A. While traditional drug products (i.e., small molecules) are regulated by FDA’s Center for Drug Evaluation and Research (CDER), biological products can be regulated by either CDER or the Center for Biologics Evaluation (CBER), depending on the product’s classification.
Q. What is the difference between manufacturing a biological product versus a traditional pharmaceutical product?
A. Traditional drug products are formulated pure chemical substances that are easily analyzed and quantified after manufacturing. Biological products are formulated from living material; therefore, there may be limited ability to identify the active component(s) of a complex biological product.
As a result, these products are often defined by their manufacturing processes. Because changes in the manufacturing process, equipment, or facilities could result in changes in the biological product itself, the production of biologics is monitored by FDA from the early stages to make sure the final product turns out as expected.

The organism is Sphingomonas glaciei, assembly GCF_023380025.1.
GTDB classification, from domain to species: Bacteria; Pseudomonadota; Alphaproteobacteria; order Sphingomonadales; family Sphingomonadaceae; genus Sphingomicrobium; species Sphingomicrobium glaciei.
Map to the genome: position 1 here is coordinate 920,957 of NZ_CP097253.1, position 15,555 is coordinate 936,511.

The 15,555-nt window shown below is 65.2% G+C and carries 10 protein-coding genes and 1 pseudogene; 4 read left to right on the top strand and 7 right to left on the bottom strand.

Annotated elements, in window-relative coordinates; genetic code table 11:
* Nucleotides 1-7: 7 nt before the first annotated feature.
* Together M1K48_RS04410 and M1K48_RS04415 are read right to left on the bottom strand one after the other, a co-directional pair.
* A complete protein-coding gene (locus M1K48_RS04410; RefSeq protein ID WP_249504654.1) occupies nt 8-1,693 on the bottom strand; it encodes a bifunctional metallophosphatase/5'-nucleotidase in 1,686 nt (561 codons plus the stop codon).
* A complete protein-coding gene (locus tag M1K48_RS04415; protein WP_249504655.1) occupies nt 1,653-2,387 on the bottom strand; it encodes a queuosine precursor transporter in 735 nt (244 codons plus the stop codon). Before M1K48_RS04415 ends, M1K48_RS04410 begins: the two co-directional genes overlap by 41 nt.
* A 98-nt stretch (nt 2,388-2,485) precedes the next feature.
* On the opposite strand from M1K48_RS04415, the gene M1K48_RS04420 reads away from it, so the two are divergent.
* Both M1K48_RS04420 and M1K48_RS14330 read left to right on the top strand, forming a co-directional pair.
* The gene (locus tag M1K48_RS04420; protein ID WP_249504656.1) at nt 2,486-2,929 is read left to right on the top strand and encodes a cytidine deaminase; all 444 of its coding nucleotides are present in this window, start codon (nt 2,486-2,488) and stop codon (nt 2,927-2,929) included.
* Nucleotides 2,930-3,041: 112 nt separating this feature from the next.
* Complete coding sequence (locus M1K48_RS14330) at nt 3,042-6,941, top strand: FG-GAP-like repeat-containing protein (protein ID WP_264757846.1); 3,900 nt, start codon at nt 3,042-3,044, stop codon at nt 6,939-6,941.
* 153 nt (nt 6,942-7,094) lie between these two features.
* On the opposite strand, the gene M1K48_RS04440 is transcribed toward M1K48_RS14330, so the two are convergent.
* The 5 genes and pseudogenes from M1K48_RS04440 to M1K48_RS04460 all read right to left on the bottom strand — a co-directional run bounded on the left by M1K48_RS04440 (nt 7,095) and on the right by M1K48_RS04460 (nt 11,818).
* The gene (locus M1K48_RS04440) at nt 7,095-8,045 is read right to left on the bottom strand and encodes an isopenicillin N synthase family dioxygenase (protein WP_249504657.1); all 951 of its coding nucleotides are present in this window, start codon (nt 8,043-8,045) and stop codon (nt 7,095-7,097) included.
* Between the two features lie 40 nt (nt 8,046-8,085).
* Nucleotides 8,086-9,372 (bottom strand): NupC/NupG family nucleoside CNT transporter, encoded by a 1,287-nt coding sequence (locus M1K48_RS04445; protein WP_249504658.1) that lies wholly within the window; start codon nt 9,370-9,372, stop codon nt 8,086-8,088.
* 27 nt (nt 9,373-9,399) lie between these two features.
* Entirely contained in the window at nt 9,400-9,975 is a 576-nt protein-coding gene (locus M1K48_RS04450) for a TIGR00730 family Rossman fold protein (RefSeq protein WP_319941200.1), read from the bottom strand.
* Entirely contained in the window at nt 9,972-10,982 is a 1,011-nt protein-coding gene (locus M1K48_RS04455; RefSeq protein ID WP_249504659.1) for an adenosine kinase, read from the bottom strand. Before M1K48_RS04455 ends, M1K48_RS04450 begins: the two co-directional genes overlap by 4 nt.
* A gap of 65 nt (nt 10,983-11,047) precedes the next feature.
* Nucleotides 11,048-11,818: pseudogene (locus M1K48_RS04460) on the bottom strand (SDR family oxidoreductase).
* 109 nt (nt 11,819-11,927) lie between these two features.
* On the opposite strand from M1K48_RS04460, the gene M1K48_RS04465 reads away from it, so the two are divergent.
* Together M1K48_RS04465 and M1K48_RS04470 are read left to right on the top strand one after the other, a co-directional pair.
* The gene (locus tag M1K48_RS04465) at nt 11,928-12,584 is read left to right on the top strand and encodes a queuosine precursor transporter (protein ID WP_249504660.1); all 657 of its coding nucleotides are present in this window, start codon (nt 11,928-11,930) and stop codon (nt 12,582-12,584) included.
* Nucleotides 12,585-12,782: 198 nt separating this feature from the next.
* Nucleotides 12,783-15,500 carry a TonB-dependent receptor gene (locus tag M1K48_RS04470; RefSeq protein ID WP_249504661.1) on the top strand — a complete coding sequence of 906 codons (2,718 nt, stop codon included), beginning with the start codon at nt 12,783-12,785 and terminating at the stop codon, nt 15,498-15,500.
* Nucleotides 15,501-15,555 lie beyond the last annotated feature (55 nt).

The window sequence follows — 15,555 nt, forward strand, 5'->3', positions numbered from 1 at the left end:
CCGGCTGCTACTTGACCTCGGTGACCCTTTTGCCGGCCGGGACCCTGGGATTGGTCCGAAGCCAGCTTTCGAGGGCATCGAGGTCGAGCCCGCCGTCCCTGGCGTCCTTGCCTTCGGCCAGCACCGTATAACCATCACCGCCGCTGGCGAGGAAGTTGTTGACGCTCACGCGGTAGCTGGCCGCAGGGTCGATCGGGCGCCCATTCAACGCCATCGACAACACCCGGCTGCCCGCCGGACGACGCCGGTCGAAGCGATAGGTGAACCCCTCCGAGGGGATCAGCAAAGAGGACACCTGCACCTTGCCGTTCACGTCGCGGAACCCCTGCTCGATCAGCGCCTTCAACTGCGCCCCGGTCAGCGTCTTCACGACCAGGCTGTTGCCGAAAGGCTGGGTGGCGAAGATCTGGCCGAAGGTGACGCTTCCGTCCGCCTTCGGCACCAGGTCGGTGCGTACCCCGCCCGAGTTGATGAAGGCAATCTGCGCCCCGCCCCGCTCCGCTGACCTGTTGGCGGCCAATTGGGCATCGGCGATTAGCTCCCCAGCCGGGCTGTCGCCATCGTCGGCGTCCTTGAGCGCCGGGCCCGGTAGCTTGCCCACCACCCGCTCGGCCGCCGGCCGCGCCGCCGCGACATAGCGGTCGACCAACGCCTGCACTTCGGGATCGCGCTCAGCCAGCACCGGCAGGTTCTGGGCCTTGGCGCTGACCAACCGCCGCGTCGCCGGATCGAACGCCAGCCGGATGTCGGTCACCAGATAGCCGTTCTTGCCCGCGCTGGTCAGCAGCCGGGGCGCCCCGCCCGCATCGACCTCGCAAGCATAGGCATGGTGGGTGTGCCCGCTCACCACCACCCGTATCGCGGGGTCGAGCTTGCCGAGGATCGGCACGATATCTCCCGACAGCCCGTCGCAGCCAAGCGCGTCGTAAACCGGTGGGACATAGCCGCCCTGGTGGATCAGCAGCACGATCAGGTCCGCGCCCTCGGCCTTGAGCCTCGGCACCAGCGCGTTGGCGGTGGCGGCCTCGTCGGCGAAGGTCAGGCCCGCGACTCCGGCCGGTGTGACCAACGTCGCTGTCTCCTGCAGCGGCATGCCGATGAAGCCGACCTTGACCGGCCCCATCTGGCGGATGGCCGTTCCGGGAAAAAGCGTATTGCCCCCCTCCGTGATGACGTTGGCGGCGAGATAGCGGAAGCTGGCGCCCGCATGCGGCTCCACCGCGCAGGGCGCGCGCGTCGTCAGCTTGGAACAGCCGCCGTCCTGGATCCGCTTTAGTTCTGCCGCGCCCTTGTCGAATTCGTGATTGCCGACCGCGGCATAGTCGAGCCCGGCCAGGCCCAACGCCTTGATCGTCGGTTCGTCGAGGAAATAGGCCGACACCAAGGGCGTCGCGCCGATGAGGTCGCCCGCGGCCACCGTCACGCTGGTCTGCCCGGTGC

Q: How does the failure investigation process differ for biologics?
A. The short answer is there is no process difference when performing deviation investigations for traditional pharmaceutical products versus biological products. The differences lie in the complexity of the manufacturing processes and thus the variables that need to be considered regarding what could have impact on the deviation.
Chemical processes, although sometimes quite complex, often have fewer variables even thoughmany of the categories are the same. For instance, when investigating an unknown impurity in a biological process from a simple oligopeptide fermentation process, the considerations may include fermentation conditions (e.g., time, temperature, oxygen uptake, byproduct production), potential contamination of
reactants including master cell banks and fermentation reagents, equipment integrity, and performance. Further considerations for the downstream purification process variables and the effect of a final configuration (e.g., folding) also need to be considered.